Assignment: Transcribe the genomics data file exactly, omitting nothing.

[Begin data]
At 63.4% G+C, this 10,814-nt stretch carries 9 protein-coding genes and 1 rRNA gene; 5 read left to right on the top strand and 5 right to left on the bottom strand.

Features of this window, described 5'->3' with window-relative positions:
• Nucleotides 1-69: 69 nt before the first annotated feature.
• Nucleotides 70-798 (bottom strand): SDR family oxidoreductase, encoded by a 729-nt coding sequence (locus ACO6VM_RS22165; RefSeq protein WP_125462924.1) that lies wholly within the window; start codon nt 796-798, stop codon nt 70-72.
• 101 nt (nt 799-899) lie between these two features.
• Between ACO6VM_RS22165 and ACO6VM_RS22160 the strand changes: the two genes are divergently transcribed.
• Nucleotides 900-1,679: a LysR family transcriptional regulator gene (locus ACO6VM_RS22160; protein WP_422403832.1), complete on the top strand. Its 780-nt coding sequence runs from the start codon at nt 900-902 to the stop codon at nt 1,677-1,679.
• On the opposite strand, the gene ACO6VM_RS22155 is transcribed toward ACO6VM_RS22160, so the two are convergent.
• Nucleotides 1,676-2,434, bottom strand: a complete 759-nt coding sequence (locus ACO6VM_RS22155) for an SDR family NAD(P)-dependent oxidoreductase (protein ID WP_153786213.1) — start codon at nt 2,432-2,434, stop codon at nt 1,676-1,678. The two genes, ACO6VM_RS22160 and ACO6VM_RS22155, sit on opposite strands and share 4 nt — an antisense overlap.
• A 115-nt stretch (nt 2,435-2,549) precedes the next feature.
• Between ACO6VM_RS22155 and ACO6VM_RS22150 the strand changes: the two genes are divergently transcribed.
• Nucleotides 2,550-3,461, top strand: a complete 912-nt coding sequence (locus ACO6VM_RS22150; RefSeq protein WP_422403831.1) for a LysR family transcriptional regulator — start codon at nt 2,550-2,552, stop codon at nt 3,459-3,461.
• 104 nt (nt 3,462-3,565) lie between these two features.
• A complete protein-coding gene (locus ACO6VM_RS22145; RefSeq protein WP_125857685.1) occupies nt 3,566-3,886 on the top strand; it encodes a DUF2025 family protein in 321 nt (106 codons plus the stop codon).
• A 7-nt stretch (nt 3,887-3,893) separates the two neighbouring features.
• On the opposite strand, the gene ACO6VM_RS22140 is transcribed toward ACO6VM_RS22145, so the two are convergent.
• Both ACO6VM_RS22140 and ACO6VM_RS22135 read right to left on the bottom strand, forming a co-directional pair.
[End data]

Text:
At 63.4% G+C, this 10,814-nt stretch carries 9 protein-coding genes and 1 rRNA gene; 5 read left to right on the top strand and 5 right to left on the bottom strand.

Features of this window, described 5'->3' with window-relative positions:
• Nucleotides 1-69: 69 nt before the first annotated feature.
• Nucleotides 70-798 (bottom strand): SDR family oxidoreductase, encoded by a 729-nt coding sequence (locus ACO6VM_RS22165; RefSeq protein WP_125462924.1) that lies wholly within the window; start codon nt 796-798, stop codon nt 70-72.
• 101 nt (nt 799-899) lie between these two features.
• Between ACO6VM_RS22165 and ACO6VM_RS22160 the strand changes: the two genes are divergently transcribed.
• Nucleotides 900-1,679: a LysR family transcriptional regulator gene (locus ACO6VM_RS22160; protein WP_422403832.1), complete on the top strand. Its 780-nt coding sequence runs from the start codon at nt 900-902 to the stop codon at nt 1,677-1,679.
• On the opposite strand, the gene ACO6VM_RS22155 is transcribed toward ACO6VM_RS22160, so the two are convergent.
• Nucleotides 1,676-2,434, bottom strand: a complete 759-nt coding sequence (locus ACO6VM_RS22155) for an SDR family NAD(P)-dependent oxidoreductase (protein ID WP_153786213.1) — start codon at nt 2,432-2,434, stop codon at nt 1,676-1,678. The two genes, ACO6VM_RS22160 and ACO6VM_RS22155, sit on opposite strands and share 4 nt — an antisense overlap.
• A 115-nt stretch (nt 2,435-2,549) precedes the next feature.
• Between ACO6VM_RS22155 and ACO6VM_RS22150 the strand changes: the two genes are divergently transcribed.
• Nucleotides 2,550-3,461, top strand: a complete 912-nt coding sequence (locus ACO6VM_RS22150; RefSeq protein WP_422403831.1) for a LysR family transcriptional regulator — start codon at nt 2,550-2,552, stop codon at nt 3,459-3,461.
• 104 nt (nt 3,462-3,565) lie between these two features.
• A complete protein-coding gene (locus ACO6VM_RS22145; RefSeq protein WP_125857685.1) occupies nt 3,566-3,886 on the top strand; it encodes a DUF2025 family protein in 321 nt (106 codons plus the stop codon).
• A 7-nt stretch (nt 3,887-3,893) separates the two neighbouring features.
• On the opposite strand, the gene ACO6VM_RS22140 is transcribed toward ACO6VM_RS22145, so the two are convergent.
• Both ACO6VM_RS22140 and ACO6VM_RS22135 read right to left on the bottom strand, forming a co-directional pair.